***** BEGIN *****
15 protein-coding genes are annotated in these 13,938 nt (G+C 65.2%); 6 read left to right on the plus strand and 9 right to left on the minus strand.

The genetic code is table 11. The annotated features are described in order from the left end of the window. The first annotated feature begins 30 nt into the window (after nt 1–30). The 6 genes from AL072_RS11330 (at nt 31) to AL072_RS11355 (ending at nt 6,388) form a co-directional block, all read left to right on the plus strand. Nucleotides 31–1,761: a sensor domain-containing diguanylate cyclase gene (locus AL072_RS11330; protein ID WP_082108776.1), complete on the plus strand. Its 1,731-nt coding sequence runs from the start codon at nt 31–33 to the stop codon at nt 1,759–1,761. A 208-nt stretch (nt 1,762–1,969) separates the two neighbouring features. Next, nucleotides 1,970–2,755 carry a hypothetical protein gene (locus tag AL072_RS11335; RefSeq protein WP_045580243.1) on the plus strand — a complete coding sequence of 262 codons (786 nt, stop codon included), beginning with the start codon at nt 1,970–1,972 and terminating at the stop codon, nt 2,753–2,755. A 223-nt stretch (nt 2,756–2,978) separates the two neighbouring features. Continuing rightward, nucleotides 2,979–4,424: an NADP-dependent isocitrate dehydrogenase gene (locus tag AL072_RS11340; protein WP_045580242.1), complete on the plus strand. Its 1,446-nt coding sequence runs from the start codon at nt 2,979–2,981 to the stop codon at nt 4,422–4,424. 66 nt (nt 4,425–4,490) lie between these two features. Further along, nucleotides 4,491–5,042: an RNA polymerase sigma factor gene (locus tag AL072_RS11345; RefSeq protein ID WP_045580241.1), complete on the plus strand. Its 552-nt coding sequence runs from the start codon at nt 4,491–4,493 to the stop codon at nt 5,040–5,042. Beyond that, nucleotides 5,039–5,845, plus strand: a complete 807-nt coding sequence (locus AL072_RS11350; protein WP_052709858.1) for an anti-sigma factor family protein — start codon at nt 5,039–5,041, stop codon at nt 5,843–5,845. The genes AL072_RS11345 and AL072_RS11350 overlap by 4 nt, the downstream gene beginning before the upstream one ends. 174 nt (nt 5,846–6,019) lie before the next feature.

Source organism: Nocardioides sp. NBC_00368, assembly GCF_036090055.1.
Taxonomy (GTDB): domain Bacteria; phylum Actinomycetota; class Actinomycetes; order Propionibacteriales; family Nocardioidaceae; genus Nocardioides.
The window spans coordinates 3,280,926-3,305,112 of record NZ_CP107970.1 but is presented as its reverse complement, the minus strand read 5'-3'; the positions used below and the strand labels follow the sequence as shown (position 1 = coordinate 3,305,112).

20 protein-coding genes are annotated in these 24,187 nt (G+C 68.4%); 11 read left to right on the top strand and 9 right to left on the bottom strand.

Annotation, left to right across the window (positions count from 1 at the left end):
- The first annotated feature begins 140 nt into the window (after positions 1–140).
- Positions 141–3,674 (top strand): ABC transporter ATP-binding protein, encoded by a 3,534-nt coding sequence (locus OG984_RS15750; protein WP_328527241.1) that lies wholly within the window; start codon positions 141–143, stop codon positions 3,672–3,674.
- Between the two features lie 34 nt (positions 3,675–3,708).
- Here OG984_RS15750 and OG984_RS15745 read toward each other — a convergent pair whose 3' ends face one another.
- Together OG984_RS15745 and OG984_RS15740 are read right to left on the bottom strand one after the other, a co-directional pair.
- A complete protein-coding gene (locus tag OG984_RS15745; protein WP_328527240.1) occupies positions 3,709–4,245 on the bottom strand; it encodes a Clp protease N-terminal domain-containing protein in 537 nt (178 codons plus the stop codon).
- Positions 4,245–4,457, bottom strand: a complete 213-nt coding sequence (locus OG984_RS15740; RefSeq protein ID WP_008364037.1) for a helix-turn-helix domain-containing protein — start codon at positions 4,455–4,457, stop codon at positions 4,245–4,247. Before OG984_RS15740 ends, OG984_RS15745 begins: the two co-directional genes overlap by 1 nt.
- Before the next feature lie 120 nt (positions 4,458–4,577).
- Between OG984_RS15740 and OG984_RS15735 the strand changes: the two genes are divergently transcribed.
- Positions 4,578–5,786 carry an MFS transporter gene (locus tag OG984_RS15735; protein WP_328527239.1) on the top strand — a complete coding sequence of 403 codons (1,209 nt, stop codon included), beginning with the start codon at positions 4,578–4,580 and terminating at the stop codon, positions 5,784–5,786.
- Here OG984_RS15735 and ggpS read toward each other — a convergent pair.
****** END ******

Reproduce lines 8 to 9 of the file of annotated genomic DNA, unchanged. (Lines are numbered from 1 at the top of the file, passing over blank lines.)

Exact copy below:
- The first annotated feature begins 140 nt into the window (after positions 1–140).
- Positions 141–3,674 (top strand): ABC transporter ATP-binding protein, encoded by a 3,534-nt coding sequence (locus OG984_RS15750; protein WP_328527241.1) that lies wholly within the window; start codon positions 141–143, stop codon positions 3,672–3,674.